Amy Franks Westbrook, Jane West




Amy F. Westbrook, Coweta County School System

Jane West, Mercer University




This roundtable session engaged participants in thinking about how Kapur’s (2008) productive failure model can promote transformational thinking in college classroom settings. The productive failure model for problem solving is based on the idea that students have a greater capacity to understand novel concepts when they are initially afforded opportunities to problem solve, even though the problem-solving activity may not produce correct answers (Kapur & Bielaczyc, 2011).  Productive failure tasks must provide context in order to activate prior knowledge and initiate multiple representations; encourage students to cultivate a critical analysis of the targeted concepts, and allow for connections between failed attempts and successful endeavors of the targeted concepts.  The use of this model delays initial instruction of a novel concept in order to allow students to grapple with these concepts. The delaying process is intended to allow students time to better understand why the targeted concepts—representations and methods—are assembled in the way that they are (Kapur & Bielaczyc, 2011).


Presenters explained the productive failure model, explained findings from current research, provided examples of tasks, and shared how the productive failure model created puzzlement and promoted learning in a ninth-grade mathematics classroom (Author, 2014). This current research showed how students persisted during a productive failure modeled task and revealed three main themes: (a) the group’s processes of interaction, (b) the roles the group members played during the task, and (c) the problem solving approaches the group utilized during the task. 


We demonstrated ways in which productive failure aligns with elements of transformative learning (Mezirow, 1997), beginning with the disorienting dilemma that the productive failure model can provide for learners. The disorienting dilemma causes a disequilibrium that evokes new ways of knowing to aid in a paradigm shift.  Since the productive failure model promotes error making to assist students in making connections between failed attempts and successful learning gains, students naturally experience disequilibrium during their learning process.  Therefore, the productive failure model could be used as a catalyst for transformational thinking.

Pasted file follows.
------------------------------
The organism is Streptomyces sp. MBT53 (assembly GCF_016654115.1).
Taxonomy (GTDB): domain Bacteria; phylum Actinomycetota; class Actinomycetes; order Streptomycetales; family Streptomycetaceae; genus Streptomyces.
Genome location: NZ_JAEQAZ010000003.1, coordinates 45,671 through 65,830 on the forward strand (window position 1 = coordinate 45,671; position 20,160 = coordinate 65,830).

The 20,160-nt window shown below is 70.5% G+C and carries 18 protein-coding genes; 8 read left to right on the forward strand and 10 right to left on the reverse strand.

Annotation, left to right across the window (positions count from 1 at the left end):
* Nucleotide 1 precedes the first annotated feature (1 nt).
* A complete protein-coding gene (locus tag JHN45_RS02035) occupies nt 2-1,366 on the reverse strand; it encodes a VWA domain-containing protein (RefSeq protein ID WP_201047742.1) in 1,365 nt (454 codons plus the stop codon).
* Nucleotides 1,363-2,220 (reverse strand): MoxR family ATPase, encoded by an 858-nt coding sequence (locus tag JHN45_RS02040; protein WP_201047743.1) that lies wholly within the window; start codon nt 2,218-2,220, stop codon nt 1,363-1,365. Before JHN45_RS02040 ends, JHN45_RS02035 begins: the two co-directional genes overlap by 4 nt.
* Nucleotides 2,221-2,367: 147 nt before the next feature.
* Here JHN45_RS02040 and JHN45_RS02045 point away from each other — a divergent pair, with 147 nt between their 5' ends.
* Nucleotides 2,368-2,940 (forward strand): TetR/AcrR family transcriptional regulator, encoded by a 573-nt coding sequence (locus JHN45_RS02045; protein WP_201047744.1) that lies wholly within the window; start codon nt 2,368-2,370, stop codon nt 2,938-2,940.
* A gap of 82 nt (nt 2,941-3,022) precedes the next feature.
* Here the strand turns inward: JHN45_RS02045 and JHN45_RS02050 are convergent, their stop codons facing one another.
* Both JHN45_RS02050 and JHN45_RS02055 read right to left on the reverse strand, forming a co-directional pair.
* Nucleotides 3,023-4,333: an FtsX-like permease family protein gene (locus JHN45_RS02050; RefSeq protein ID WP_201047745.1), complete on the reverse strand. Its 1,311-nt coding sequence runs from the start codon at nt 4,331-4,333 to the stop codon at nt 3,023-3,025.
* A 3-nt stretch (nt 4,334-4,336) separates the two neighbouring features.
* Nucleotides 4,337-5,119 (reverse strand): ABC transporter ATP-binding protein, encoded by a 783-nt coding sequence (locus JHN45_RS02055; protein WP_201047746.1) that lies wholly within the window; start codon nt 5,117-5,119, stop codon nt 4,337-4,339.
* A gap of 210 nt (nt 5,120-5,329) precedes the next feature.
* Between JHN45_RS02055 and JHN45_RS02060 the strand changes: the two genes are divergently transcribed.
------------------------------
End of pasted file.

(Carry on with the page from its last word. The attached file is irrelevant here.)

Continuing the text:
Participants discussed ways of adapting Kapur’s model for use in college classroom settings, considering applications for teaching in their own disciplines. Questions for discussion: What are faculty members already doing in their classrooms to invoke puzzlement? How might the productive failure model differ with adult learners? What types of assignments would best align with the productive failure model? How can the productive failure model serve as a catalyst for transformative learning?


Future research is needed to determine if this model would have the same learning outcomes in a college classroom setting for a different course of study.  The round-robin table provided necessary feedback to determine how a productive failure model task could be utilized as a catalyst for transformational thinking in a college classroom.


For further information, contact the lead presenter:

Amy F. Westbrook

Math Teacher and Department Head

Northgate High School

Coweta County Schools

3220 Fischer Road

Newnan, GA 30277

Phone: (770) 678-457-4242




Kapur, M. (2008). Productive failure. Cognition and Instruction, 26(3), 379-424.

Kapur, M., & Bielaczyc, K. (2011). Designing for productive failure. The Journal of the Learning Sciences, 21(1), 45-83.

Mezirow, J. (1997). Transformative learning: Theory to practice. New Directions for Adult and Continuing Education, 74, 5-12.

Westbrook, A. F. (2014). A case study of how ninth grade mathematics students construct knowledge during a productive failure model (Doctoral dissertation). Retrieved from


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